“I just can’t believe it!” McDowell told Fox Sports after taking first place. “Such a great way to get a first victory in the Daytona 500! Are you kidding me!?”
McDowell said he was grateful that he made it out of the multiple vehicle crash in the last lap unscathed.
“So thankful God is good,” he said. “Just gotta thank God, just so many years grinding it out.”
He will take home a replica of the Harley J. Earl Trophy and about $1.5 million.
The win comes after a rocky start and a dramatic, fiery ending for one of the largest sport competitions since the pandemic began.
Once the rain cleared, the track still needed to dry before racers could start their engines. By 9 p.m. the 200-lap 500-mile-long race had resumed.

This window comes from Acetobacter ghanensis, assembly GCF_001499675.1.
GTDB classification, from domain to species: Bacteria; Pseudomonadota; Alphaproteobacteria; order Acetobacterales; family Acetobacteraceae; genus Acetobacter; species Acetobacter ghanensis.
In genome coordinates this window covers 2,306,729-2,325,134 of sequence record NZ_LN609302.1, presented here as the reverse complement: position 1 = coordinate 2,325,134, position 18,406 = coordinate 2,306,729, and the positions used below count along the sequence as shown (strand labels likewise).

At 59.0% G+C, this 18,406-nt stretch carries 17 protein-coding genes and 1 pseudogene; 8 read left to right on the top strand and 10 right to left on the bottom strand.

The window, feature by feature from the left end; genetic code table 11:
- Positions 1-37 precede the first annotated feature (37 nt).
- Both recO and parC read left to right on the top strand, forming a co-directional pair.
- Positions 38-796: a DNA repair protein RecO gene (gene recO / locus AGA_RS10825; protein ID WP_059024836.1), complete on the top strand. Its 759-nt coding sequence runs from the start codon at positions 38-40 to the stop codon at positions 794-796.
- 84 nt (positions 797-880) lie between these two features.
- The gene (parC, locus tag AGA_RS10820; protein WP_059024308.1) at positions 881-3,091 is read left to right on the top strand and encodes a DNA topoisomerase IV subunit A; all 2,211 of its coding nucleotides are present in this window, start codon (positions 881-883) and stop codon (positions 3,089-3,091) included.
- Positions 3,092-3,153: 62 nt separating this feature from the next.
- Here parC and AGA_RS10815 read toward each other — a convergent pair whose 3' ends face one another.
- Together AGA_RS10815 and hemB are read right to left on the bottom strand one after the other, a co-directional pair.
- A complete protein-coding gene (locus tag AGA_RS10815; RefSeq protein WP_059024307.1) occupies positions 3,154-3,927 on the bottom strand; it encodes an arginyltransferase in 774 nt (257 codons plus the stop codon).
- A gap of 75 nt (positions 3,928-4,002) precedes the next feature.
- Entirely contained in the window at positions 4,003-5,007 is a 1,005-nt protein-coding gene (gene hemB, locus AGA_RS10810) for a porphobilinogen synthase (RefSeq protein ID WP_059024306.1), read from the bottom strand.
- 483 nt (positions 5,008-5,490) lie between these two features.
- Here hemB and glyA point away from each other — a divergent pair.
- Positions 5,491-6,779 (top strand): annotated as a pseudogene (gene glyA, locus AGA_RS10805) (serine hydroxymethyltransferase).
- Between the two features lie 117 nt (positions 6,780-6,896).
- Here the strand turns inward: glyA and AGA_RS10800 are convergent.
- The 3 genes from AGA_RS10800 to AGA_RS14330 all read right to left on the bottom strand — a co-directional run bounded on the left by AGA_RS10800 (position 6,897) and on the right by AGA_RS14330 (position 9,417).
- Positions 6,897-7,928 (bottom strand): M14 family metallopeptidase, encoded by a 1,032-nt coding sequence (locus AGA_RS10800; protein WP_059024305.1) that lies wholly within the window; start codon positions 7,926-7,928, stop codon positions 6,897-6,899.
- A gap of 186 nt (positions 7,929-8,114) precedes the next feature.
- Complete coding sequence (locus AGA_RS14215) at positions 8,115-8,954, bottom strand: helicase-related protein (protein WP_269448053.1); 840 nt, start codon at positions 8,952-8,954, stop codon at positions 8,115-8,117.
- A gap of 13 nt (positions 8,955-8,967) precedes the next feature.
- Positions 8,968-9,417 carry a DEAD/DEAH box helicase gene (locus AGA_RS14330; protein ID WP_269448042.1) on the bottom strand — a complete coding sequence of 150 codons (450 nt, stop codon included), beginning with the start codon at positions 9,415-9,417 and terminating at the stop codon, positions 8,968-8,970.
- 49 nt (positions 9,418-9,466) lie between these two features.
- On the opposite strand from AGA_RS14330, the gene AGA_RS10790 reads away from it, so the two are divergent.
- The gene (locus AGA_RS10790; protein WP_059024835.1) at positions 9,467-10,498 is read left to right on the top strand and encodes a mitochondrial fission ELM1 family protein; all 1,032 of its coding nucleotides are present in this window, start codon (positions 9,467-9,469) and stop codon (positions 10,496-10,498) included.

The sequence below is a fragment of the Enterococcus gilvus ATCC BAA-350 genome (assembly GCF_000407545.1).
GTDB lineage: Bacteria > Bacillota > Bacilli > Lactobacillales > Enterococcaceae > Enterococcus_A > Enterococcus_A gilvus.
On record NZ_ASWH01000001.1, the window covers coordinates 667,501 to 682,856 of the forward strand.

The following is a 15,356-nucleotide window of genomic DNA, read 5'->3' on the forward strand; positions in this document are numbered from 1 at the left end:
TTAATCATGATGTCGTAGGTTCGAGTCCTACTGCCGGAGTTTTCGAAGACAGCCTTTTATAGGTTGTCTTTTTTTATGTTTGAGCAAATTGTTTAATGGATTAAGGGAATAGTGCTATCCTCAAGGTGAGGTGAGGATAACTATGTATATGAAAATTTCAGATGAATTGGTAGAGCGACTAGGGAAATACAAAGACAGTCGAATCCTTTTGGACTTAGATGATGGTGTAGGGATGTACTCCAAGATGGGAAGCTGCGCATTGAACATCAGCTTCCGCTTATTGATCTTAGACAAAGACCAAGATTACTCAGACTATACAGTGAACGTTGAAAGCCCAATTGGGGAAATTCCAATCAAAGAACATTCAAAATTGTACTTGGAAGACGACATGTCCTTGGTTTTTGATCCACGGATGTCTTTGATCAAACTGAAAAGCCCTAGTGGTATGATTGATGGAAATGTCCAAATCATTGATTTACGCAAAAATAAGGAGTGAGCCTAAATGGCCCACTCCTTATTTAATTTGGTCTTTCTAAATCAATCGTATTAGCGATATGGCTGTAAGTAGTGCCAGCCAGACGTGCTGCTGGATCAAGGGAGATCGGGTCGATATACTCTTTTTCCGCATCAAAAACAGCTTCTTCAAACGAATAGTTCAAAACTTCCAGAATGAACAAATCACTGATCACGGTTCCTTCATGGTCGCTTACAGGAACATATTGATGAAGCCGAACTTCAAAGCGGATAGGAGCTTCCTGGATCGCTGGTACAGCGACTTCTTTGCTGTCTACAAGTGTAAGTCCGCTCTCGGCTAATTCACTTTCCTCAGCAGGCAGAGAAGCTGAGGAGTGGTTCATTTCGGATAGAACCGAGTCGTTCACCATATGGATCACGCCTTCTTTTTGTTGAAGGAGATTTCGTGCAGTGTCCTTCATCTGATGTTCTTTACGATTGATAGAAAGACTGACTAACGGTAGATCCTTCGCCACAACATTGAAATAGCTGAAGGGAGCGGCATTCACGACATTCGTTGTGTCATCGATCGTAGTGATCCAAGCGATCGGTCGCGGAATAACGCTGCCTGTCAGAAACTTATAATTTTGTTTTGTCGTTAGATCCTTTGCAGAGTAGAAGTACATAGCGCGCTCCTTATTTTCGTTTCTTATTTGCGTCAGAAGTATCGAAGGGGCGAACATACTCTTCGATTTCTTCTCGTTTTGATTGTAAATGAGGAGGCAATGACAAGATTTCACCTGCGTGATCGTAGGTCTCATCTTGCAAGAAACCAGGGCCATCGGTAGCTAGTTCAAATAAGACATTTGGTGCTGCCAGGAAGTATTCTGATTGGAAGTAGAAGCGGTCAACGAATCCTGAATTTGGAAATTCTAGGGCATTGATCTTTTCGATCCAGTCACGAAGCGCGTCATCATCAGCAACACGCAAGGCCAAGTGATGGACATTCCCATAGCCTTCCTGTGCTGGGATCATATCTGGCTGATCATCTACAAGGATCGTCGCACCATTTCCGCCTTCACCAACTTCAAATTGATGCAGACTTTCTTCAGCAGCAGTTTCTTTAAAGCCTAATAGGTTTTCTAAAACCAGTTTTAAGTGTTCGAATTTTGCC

In the final lap, a fiery multi-car crash put several cars out of commission. All the drivers involved were able to remove themselves from their cars.
The race ended just after midnight Monday morning.
About 30,000 fans were allowed to watch the race in person, far less than the normal 100,000 fans that usually attend. The limit was put on the number of fans to allow for greater social distancing.
“The Daytona 500 is the biggest race of our year, and we have to start out with a bang,” Wallace recently told CNN Sport’s Coy Wire.
“I’m honored and excited to be the first, but I don’t want to be the last,” Breidinger, who is of Lebanese descent, told CNN. “I hope I can pave the way for future female Arab drivers as well.”